Note: This article was originally published on Examiner.com in January 2016.

Bob Roth talks Transcendental Meditation and dharma at Prevention’s R3 Summit

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Bob Roth. Photo Credit: Jack Plunkett.

Transcendental Meditation teacher Bob Roth spoke on the opening night of Prevention Magazine’s R3 Summit at ACL Live at The Moody Theater in Austin, Texas on January 15, 2016. Self-transcending meditation was the focus of his speech. Bob Roth explained how this unique and timeless form of meditation could transform people’s lives for the better. Living in a such a stressful world where everything around us is moving at a hurried and constant pace, it can be immensely difficult, if not beyond overwhelming, for us to take complete care of ourselves: body, mind and soul. Through the course of his interactive presentation, Roth guided listeners through the scientific process as to how transcendental meditation and its sound mantra practice can help strengthen the brain and relieve trauma, stress or stagnant energy that’s locked in our minds. This form of meditation even lowers high blood pressure, reduces chronic pain and depletes excess amounts of Cortisol levels, a hormone that is directly related to stress. He described the end result like being in a state of dharma.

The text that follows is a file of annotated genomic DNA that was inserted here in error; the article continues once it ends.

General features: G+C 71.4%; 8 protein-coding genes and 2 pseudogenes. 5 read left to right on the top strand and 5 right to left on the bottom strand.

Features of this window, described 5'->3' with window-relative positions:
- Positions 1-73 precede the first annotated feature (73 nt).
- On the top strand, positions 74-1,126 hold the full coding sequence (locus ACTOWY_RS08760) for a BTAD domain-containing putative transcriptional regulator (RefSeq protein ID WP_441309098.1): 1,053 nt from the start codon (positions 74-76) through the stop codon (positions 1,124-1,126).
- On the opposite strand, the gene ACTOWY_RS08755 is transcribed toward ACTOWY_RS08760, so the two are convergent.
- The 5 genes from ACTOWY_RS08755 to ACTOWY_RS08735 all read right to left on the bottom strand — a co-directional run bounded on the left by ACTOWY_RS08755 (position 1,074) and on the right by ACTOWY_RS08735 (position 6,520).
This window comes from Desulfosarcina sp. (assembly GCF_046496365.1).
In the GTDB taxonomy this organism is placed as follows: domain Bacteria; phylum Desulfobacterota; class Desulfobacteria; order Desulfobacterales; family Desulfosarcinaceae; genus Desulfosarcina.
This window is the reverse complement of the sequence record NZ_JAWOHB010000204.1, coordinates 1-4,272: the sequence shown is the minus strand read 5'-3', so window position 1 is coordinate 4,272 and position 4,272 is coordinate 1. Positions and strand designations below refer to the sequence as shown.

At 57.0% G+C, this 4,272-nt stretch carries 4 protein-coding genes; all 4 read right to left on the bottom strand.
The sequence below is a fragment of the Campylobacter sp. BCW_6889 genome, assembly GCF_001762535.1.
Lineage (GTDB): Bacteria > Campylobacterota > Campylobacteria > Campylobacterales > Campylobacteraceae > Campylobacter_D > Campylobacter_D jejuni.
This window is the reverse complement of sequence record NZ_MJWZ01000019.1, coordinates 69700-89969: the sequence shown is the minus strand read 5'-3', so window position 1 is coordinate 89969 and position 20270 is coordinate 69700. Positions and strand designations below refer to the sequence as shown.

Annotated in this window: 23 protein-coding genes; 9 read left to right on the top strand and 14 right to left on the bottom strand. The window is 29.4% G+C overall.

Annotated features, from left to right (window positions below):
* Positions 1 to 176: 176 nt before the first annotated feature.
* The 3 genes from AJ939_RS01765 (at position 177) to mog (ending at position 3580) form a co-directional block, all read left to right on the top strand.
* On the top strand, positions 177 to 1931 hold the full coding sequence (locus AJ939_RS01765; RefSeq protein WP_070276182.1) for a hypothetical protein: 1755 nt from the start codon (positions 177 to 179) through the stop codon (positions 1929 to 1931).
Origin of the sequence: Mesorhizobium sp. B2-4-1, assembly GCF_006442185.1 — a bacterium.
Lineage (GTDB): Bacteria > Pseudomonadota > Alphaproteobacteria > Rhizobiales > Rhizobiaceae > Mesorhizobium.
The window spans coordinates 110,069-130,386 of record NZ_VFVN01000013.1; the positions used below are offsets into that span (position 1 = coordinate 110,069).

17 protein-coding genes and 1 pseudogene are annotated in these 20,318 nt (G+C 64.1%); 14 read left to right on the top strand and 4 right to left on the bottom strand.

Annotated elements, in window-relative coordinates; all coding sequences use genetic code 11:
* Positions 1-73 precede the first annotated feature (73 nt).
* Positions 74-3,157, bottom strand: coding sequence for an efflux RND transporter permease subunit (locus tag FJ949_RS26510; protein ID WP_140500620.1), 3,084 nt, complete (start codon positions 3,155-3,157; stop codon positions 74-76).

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Sharing stories of healing and delivering an insightful overview of his life’s work. A career that began in 1968 around the age of 18, when Bob Roth started to change his diet and even studied Prevention Magazine. Roth emphasized and explained the immense empowerment and peace-of-mind that comes from transcendental meditation (TM). He expressed the ‘constellation of positive changes’ and scientifically described the peacefulness that comes from integrating TM® into the routine of our daily lives.

Bob Roth is one of the most experienced and sought-after meditation teachers in America. Over the past 40 years, Bob has taught Transcendental Meditation to many thousands of people and authored an authoritative book on the subject, fittingly entitled, Transcendental Meditation, which has been translated into 20 languages. Bob currently serves as the Executive Director of The David Lynch Foundation, a 501(c)(3) charity which has brought meditation to over 500,000 inner-city youth in underserved schools in 35 countries, to veterans and their families who suffer from post-traumatic stress, and women and children who are survivors of domestic violence.”

Fortunately, Mr. Roth also had a moment to speak with an A&E Austin Examiner, Nicolette Mallow, regarding this ancient form of meditation.